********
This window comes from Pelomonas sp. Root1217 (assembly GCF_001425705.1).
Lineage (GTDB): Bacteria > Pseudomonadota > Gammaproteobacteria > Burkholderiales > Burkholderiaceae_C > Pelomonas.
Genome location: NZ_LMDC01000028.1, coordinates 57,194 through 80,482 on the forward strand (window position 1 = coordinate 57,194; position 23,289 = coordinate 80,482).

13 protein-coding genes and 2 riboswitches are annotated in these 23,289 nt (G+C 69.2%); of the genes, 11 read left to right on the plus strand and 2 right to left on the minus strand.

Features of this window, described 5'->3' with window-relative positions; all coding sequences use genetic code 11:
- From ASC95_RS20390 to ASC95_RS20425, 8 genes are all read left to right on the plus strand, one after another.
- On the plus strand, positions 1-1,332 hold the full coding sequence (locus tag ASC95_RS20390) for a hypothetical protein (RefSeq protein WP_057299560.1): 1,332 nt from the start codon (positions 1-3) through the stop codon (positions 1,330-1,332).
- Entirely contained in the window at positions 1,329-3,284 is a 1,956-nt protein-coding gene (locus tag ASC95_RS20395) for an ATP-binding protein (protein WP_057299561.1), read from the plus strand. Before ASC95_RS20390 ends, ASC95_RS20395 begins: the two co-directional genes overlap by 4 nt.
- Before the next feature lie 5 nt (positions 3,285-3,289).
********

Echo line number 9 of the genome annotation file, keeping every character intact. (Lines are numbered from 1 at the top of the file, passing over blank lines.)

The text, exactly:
- Before the next feature lie 5 nt (positions 3,285-3,289).